Doctor insights on:
Borderline Lupus Anticoagulant
Clotting antibody: The lupus anticoagulant is a phospholipid antibody that can bind to cell membranes to make them sticky and increase the risk of blood clotting. It can occur transiently as the result of infections or medicines, or it can occur as spontaneous auto-antibodies or with autoimmune diseases. It may increase the risk of infertility or recurrent miscarriages. ...Read more
Agents which slow ;/or break down blood clot formation in up to 3 different ways (they do not decrease blood viscosity; thickness.) (1) some inhibit platelet function (e.g. Aspirin, clopidogrel, etc.). (2) others interfere with some of the clot forming proteins (warfarin, dabigatran, rivaroxaban, etc.), (3) others stimulate the blood clot destruction ...Read more
Part of lupus: You produce antibodies that can interact with the process of blood clotting to cause the blood to clot more easily than normal. This is part of the immunologic abnormalities associated with lupus in some affected individuals. ...Read more
Not necessarily: Although many people with lupus have lupus anticoagulant not all do. And most people with lupus anticoagulant do not have lupus. Patients with lupus are more likely to develop the lupus anticoagulant than the general population so it is one "marker" for the disease. ...Read moreSee 1 more doctor answer
None.: Lac is a laboratory finding of uncertain clinical significance. It predisposes to the development of autoimmune diseases such as lupus erythematosus, vitiligo, pernicious anemia, thyroiditis, inflammatory bowel disease, type I diabetes mellitus and addison's disease. If your rheumatologist has diagnosed you with a particular disorder, medications may be warranted on a clinical basis - not for lac. ...Read more
Blood test: Lupus anticoagulant is a blood test.Get a more detailed answer ›
Lupus anticoagulant: Yes, Discuss with your Dr and go to upgtodate. Com for review. ...Read more
Poorly Named Test: If your "lupus anticoagulant" test is positive, it indicates that your blood may clot more easily than it should (long story on the reason for the backwards name). It is important to know that this is only one of several tests for abnormal clotting that a person with an autoimmune disease should have done. ...Read moreSee 1 more doctor answer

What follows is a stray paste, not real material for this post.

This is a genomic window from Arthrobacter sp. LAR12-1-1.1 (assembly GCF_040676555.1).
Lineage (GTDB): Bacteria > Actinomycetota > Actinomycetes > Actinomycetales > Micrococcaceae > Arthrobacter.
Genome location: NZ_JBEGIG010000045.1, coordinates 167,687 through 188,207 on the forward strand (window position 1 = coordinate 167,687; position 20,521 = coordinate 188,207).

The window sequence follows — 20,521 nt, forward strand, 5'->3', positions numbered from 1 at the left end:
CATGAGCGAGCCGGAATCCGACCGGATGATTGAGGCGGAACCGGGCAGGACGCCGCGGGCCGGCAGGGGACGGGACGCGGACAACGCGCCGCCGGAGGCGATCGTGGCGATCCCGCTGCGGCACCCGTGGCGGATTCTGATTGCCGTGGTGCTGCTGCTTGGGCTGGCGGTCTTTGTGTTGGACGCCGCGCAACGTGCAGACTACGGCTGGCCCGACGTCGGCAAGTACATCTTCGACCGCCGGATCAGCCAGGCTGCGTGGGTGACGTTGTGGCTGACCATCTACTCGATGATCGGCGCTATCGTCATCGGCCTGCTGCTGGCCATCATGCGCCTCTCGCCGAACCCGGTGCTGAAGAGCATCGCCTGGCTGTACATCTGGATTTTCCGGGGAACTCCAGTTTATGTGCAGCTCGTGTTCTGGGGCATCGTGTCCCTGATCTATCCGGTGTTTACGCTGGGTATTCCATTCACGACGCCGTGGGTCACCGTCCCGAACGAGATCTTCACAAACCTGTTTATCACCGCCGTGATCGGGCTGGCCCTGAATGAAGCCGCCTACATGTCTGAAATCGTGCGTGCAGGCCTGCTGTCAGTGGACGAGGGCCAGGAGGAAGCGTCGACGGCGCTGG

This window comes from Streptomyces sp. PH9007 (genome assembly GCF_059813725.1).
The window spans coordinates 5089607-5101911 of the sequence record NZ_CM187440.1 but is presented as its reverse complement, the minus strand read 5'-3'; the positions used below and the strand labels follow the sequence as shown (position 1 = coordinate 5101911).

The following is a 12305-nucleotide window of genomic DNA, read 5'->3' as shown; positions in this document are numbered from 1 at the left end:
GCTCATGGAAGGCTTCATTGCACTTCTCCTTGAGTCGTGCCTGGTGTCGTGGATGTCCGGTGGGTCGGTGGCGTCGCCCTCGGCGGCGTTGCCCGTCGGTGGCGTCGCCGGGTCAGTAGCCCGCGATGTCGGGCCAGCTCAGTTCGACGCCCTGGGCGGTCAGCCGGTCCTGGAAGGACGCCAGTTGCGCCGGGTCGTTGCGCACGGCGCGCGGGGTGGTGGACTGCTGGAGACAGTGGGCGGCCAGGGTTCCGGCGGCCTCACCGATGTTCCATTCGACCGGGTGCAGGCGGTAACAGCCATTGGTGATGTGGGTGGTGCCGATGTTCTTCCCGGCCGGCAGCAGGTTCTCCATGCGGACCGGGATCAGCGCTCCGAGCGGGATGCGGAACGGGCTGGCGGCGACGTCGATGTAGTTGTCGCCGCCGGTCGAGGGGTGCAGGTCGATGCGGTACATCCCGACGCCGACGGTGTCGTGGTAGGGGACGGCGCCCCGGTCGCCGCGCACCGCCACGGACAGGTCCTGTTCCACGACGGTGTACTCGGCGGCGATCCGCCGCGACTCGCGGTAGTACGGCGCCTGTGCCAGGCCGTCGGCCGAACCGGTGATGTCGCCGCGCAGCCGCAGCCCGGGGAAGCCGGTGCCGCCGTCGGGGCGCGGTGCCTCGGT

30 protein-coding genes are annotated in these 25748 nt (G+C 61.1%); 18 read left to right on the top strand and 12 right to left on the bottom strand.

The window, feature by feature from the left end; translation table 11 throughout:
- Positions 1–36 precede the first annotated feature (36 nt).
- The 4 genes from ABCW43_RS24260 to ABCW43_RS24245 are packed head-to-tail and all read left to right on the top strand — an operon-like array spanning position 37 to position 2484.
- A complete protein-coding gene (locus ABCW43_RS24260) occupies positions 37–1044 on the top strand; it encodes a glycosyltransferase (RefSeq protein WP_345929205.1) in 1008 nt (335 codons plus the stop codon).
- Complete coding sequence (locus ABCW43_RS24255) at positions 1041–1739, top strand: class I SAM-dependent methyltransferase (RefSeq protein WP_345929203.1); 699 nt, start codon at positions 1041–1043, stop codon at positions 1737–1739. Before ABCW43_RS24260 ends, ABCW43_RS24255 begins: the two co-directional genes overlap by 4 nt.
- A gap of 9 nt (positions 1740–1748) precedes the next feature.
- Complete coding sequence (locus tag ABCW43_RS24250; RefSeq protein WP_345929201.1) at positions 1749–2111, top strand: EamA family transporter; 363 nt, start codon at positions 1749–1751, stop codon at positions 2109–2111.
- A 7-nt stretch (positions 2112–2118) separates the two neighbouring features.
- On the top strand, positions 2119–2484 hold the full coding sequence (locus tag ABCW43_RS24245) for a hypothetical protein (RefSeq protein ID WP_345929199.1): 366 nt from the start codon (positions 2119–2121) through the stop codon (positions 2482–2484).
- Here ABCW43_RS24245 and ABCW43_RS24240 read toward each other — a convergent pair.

Most, not all.: Lac is common in sle, but not universal. ...Read more
Not necessarily: This can be seen in the setting of lupus but with other autoimmune diseases as well as some patients can positive for it and not have any associated diseases with it. ...Read more
No: Having a "lupus anticoagulant" just means there is an abnormality in your clotting mechanism that may make you m, ore easily bleed and, conversely slightly more likely to clot. While this feature may be seen in the disease lupus it does not mean that everyone with this factor has the disease lupus/ there are msany other features of the disease to look for. ...Read moreSee 1 more doctor answer
I have lupus anticoagulant and dr. Is wanting to put me on xorelto! I've read mixed reviews mostly against, & cost is a factor? What is your opinion?
Use caution: Xarelto is awesome if you listen to the manufacturer. Unlike coumadin, (warfarin) you do not require regular blood draws to evaluate effect. However, there is also no clear reversal agent if one does sustain a bleed. It can be a terrible situation when someone has a brain hemorrhage, etc, from relatively trivial fall. ...Read more
Impossible to say: It depends on many factors, not just on a diagnosis. If you are able to work, you are not disabled no matter what the underlying medical issues. ...Read more
No big deal usually.: Depending on whether you have a diagnosis of lupus or prior clotting problems, this may or may not be significant for your pregnancy. Studies show that most women with lac have normal pregnancies. Lupus anticoagulant (lac) is a laboratory finding and in and of itself not significant for predicting clinical outcomes. If you have systemic lupus erythematosus the plot thickens and you need to see mfm. ...Read more
Autoantibodies.: Your body is producing antibodies directed against its own tissues and is likely at increased risk for the development of an autoimmune disease such as lupus erythematosus, rheumatoid arthritis, thyroiditis, vitiligo, infammatory bowel dis or pernicious anemia from gastritis. Lac can cause clotting disorders and miscariages, but is not in and of itself an important predictor of clinical outcomes. ...Read more
Anticoagulants are any of a variety of drugs which decrease the body's ability to make or sustain blood clots. They fall, generally, into two categories. Drugs like Aspirin and clopidogrel (plavix) prevent platelets from forming the initial stages of a clot. Drugs like warfarin (coumadin) and dabigatran (pradaxa) block the later process ...Read more
If your "lupus anticoagulant" test is positive, it indicates that your blood may clot more easily than it should (long story on the reason for the backwards name). It is important to know that this is only one of several tests for abnormal clotting that a person with an autoimmune ...Read more
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